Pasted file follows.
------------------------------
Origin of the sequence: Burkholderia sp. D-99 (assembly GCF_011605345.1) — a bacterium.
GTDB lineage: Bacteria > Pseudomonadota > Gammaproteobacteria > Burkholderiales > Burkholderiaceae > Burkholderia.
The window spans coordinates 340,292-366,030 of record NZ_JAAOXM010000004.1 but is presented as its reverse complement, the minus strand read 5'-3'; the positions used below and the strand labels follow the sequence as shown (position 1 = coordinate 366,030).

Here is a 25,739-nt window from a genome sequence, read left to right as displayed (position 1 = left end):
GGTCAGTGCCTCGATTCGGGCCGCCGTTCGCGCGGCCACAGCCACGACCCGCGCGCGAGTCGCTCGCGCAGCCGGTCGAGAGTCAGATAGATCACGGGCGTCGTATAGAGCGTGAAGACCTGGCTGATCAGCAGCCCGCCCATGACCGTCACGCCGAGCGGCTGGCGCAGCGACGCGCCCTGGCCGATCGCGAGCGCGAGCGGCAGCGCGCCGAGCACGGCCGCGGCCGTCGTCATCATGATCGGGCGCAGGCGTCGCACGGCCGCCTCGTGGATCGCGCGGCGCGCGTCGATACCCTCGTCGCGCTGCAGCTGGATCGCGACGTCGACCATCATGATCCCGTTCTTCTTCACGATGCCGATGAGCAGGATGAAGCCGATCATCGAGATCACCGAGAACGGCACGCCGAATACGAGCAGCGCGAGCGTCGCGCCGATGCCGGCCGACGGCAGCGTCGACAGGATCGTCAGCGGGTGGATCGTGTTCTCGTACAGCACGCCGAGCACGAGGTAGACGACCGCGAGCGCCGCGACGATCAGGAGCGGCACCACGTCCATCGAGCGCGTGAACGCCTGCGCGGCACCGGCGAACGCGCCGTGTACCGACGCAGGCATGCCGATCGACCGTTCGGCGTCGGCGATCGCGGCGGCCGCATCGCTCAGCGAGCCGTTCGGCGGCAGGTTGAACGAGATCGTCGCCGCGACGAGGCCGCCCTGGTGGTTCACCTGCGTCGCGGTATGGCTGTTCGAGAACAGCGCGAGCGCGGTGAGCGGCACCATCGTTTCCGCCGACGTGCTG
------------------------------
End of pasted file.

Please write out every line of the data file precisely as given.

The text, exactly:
Origin of the sequence: Burkholderia sp. D-99 (assembly GCF_011605345.1) — a bacterium.
GTDB lineage: Bacteria > Pseudomonadota > Gammaproteobacteria > Burkholderiales > Burkholderiaceae > Burkholderia.
The window spans coordinates 340,292-366,030 of record NZ_JAAOXM010000004.1 but is presented as its reverse complement, the minus strand read 5'-3'; the positions used below and the strand labels follow the sequence as shown (position 1 = coordinate 366,030).

Here is a 25,739-nt window from a genome sequence, read left to right as displayed (position 1 = left end):
GGTCAGTGCCTCGATTCGGGCCGCCGTTCGCGCGGCCACAGCCACGACCCGCGCGCGAGTCGCTCGCGCAGCCGGTCGAGAGTCAGATAGATCACGGGCGTCGTATAGAGCGTGAAGACCTGGCTGATCAGCAGCCCGCCCATGACCGTCACGCCGAGCGGCTGGCGCAGCGACGCGCCCTGGCCGATCGCGAGCGCGAGCGGCAGCGCGCCGAGCACGGCCGCGGCCGTCGTCATCATGATCGGGCGCAGGCGTCGCACGGCCGCCTCGTGGATCGCGCGGCGCGCGTCGATACCCTCGTCGCGCTGCAGCTGGATCGCGACGTCGACCATCATGATCCCGTTCTTCTTCACGATGCCGATGAGCAGGATGAAGCCGATCATCGAGATCACCGAGAACGGCACGCCGAATACGAGCAGCGCGAGCGTCGCGCCGATGCCGGCCGACGGCAGCGTCGACAGGATCGTCAGCGGGTGGATCGTGTTCTCGTACAGCACGCCGAGCACGAGGTAGACGACCGCGAGCGCCGCGACGATCAGGAGCGGCACCACGTCCATCGAGCGCGTGAACGCCTGCGCGGCACCGGCGAACGCGCCGTGTACCGACGCAGGCATGCCGATCGACCGTTCGGCGTCGGCGATCGCGGCGGCCGCATCGCTCAGCGAGCCGTTCGGCGGCAGGTTGAACGAGATCGTCGCCGCGACGAGGCCGCCCTGGTGGTTCACCTGCGTCGCGGTATGGCTGTTCGAGAACAGCGCGAGCGCGGTGAGCGGCACCATCGTTTCCGCCGACGTGCTG